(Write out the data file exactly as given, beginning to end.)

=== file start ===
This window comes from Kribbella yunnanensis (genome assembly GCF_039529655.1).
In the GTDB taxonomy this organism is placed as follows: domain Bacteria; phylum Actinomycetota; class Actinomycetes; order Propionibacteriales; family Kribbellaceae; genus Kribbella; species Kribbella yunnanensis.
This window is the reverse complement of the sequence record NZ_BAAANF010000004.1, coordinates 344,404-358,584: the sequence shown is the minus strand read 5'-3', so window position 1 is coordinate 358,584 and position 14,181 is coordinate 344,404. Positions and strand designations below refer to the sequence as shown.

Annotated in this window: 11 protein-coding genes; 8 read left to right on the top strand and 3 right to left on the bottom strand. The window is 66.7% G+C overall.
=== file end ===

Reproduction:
This window comes from Kribbella yunnanensis (genome assembly GCF_039529655.1).
In the GTDB taxonomy this organism is placed as follows: domain Bacteria; phylum Actinomycetota; class Actinomycetes; order Propionibacteriales; family Kribbellaceae; genus Kribbella; species Kribbella yunnanensis.
This window is the reverse complement of the sequence record NZ_BAAANF010000004.1, coordinates 344,404-358,584: the sequence shown is the minus strand read 5'-3', so window position 1 is coordinate 358,584 and position 14,181 is coordinate 344,404. Positions and strand designations below refer to the sequence as shown.

Annotated in this window: 11 protein-coding genes; 8 read left to right on the top strand and 3 right to left on the bottom strand. The window is 66.7% G+C overall.